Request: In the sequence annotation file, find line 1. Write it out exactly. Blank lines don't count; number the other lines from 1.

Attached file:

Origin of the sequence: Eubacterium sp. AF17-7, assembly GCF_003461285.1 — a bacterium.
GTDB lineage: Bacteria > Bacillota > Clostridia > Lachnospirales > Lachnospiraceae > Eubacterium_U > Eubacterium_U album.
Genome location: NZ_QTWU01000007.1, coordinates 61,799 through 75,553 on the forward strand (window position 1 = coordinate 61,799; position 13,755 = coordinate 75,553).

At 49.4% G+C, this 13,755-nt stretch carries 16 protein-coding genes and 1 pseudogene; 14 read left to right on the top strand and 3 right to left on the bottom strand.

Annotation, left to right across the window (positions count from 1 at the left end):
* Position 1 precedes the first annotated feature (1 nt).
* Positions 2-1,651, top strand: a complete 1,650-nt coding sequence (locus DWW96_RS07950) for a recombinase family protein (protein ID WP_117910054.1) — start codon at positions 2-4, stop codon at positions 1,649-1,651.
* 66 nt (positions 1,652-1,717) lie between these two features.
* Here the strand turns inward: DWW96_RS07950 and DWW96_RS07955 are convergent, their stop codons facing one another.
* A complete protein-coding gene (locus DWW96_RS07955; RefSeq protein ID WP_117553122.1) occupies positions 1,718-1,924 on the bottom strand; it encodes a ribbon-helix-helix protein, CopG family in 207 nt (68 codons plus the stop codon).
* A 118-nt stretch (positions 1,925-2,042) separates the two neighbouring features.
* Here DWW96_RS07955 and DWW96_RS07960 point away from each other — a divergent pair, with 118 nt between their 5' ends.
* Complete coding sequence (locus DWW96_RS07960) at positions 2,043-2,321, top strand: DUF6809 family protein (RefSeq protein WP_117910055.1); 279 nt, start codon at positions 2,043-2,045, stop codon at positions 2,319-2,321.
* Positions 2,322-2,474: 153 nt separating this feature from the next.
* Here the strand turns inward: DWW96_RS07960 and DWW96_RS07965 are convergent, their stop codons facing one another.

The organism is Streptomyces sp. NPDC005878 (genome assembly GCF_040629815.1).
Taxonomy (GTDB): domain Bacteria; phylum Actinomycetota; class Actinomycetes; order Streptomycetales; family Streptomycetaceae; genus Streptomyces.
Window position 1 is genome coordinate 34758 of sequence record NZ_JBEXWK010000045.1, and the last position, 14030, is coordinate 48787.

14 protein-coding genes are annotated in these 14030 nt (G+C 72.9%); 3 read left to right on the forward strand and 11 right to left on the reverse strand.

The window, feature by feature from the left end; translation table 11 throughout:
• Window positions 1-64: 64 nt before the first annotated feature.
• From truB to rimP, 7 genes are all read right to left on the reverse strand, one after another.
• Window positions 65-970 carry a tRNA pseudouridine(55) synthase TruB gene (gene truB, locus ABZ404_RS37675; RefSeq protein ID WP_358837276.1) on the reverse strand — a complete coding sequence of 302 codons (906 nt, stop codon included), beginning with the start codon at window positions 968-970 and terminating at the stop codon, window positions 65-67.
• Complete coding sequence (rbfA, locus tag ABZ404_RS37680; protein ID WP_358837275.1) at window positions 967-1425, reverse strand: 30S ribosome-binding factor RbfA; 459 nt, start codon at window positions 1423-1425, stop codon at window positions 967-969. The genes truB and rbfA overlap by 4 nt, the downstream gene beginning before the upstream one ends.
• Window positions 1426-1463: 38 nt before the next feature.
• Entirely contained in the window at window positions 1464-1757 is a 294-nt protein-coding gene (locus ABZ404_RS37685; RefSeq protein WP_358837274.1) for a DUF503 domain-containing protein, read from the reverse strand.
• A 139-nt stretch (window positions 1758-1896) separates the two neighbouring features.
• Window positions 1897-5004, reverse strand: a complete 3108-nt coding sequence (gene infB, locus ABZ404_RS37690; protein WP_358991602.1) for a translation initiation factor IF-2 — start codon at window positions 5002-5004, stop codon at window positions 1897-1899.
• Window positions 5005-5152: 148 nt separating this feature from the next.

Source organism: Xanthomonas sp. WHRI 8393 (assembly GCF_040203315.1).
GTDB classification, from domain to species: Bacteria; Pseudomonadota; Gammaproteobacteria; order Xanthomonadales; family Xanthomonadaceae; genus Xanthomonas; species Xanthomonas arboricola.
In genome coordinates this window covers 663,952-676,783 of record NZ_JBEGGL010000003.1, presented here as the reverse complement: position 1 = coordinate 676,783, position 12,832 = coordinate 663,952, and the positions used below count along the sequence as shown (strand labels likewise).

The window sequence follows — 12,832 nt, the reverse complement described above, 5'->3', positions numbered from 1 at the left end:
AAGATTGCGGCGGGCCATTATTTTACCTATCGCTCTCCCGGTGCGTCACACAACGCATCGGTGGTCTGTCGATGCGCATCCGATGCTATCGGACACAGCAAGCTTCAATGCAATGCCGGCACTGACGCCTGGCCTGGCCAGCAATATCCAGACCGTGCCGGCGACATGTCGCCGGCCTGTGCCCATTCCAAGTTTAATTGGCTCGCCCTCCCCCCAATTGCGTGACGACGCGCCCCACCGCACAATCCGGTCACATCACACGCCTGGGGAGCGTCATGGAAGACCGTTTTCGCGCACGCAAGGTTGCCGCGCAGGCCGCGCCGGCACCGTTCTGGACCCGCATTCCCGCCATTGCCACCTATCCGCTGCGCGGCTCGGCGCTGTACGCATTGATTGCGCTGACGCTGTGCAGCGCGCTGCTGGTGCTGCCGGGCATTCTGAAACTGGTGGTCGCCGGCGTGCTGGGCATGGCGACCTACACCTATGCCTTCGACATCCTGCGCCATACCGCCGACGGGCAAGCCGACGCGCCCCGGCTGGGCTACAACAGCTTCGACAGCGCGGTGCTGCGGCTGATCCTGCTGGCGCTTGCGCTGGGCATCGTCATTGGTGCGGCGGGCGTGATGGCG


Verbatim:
Origin of the sequence: Eubacterium sp. AF17-7, assembly GCF_003461285.1 — a bacterium.